• Manual drilling of a new borehole using the SHIPO jetting technology
    Manual drilling of a new borehole using the SHIPO jetting technology

Training the local private sector in
Simple, Market based, Affordable, and Repairable Technologies

The SMART Centre Group

The SMART Centre Group is a group of SMART centres. These Centres are located in Ethiopia, Kenya, South Sudan, Tanzania, Malawi, Mozambique, Zambia, Niger, and Nicaragua. These centres are coordinated by MetaMeta and apply the so called SMART approach which is a combination of:

  1. Innovation. market-based and low cost technologies (SMARTechs)
  2. Training. Build local capacity (women and men) in technical and business skills
  3. Self-supply. Reach the unserved with subsidies, others to invest themselves

With funds of the Dutch-government this approach was recently evaluated by IRC wich indicated that this approach reaches the SDG6.1 target group in small rural communities that are not reached with other delivery models and that it contribute to SDGs for Poverty, Food, Gender and Climate.

Also with a cost of $25/ person for CapEx, reaching SDG6.1 in these situation is 2 to 6 times less than reaching this target group with the conventional approach. The potential of the SMART approach is proven in several African countries and experiences and potential of self-supply is described in the book “Self-supply” and based on decades of field experience with failures but increasingly also success.

Our main principles are:

Quality in technologies

Most SMARTechs are simple but a hard lesson learned is; “Simple is not easy”. Details are important. Products disseminated via a SMART Centre need to be technically sound and approved by the SMART Centre Group.

Quality in training and management

Manuals for and trainers in production, installation etc. should be of good quality. Good management is essential and a SMART Centre should generate income and become self sustaining.


A SMART Centre cooperates with a local partner in each country, agrees with the vision and mission of the SMART Centre Group and cooperates with the other members.

To become a member of the SMART Centre Group, conditions apply;

Recording of the Virtual Side Event UN Water – ‘Supporting Self supply’ – 23 March 2023

SMART WaSH Solutions in times of Corona from TheWaterChannel on Vimeo.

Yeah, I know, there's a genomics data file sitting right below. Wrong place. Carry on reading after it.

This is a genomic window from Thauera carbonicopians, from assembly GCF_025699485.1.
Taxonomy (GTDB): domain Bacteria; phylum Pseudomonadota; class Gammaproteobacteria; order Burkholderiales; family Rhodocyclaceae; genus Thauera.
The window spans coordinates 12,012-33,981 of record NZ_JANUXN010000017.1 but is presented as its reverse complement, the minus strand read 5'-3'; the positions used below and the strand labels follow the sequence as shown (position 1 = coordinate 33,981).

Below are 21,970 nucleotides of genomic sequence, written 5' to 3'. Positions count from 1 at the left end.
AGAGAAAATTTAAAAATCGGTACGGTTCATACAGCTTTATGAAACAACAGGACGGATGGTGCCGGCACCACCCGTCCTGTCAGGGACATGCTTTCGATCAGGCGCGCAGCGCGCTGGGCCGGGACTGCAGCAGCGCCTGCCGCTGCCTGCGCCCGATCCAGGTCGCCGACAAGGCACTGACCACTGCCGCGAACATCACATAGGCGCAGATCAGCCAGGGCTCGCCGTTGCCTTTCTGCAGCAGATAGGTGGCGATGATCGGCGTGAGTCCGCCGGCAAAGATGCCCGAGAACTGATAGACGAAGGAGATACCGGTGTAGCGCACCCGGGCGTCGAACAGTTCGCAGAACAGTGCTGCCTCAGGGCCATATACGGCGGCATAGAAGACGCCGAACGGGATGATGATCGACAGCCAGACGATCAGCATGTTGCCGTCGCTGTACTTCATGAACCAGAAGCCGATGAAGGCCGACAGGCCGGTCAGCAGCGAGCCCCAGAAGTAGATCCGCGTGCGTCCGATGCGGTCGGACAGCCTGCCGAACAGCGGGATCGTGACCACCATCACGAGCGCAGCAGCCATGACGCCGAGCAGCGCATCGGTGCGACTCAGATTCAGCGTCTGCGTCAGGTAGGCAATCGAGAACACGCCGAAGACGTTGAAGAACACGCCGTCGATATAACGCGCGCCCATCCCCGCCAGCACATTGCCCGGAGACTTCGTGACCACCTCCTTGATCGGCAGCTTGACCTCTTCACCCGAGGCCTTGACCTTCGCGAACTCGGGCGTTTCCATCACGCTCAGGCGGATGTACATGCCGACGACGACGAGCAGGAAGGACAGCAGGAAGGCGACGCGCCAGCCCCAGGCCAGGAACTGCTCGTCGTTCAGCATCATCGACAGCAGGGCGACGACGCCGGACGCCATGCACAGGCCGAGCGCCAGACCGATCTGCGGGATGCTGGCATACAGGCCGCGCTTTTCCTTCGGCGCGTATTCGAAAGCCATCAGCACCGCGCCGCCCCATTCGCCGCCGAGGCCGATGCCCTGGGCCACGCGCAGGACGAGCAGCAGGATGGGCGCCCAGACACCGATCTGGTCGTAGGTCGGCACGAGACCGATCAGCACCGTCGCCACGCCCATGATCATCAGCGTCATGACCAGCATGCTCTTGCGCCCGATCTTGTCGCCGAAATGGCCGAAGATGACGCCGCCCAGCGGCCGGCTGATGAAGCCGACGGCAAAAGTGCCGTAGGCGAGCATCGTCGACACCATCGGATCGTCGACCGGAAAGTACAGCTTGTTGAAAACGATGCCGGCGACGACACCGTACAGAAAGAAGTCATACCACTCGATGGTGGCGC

Webinar: Supported self-supply: case studies from four continents

MetaMeta / SMART Centre Group will participate in a webinar on 'Supported self-supply: case studies from four continents' on June 18th, at 9.00AM CEST.

Self-supply exists in almost all countries around the world and in specific times and areas can be the dominant form of service provision. Nevertheless, information on this approach typically is scattered and hard to find – mostly due to the passive role of government and the lack of reporting/monitoring mechanisms. This webinar by the RWSN Self-Supply theme will explore the case studies of formal programs to support self-supply from four continents.

As part of the webinar, Henk Holtslag will present on the experiences of the SMART Centre Group in several countries in Southern Africa and Latin America.

Register through the website here.

Slides are available here.

For the full announcement 'read more'.

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MetaMeta / SMART Centre Group at the COP28

Water & Food was an important topic at the COP28 in Dubai

The senior advisor of the MetaMeta SMART Centre Group (Henk Holtslag) is a Rotarian and was invited by Rotary International to present on 2 game changing water related ideas being;

A. "2with8". Safe water for 2 billion people with $8 billion, so a 1 time $4 grant/person This is possible with HWTS (Household Water Treatment and Safe storage) and especially household water filters. Promising examples include developments in Ethiopia that has a policy to scale Self-supply that includes HWTS. Presentation / One-pager

B. Deep Bed Farming & SMART water solutions

This presentation includes the example of Malawi where over 25.000 farmers apply DBF combined with Regenerative Agriculture and so increase yields of rainfed crops like maize from 2 to 6 tonnes / ha. The government now promotes DBF and likes to scale to 1 million DBF is an option to store water so adapt to climate change. Combined with low cost wells it has much potential to provide "basic water service" (SDG6.1) in rural areas and impact SDGs for poverty, food, gender and work. Also the eternal headache of pump maintenance is largely solved with this approach as proven in  Zambia and other countries. Presentation / One Pager

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RWSN Webinar 20 June: Water for food, for drinking, and for rural development – examples at scale

We recently participated in an RWSN-organised webinar with the title: 'Water for food, for drinking, and for rural development - examples at scale'. Together with Colin Andrews of Tiyeni and Joshua Briemberg of the Nicaragua SMART Centre, Reinier Veldman participated in a discussion on the opportunies for Self-supply in the combination with soil and water conservation, such as Tiyeni's Deep Bed Farming method.

The recording of the webinar is available on the resources page and below.

Presentation - Recording

Interested to support or join?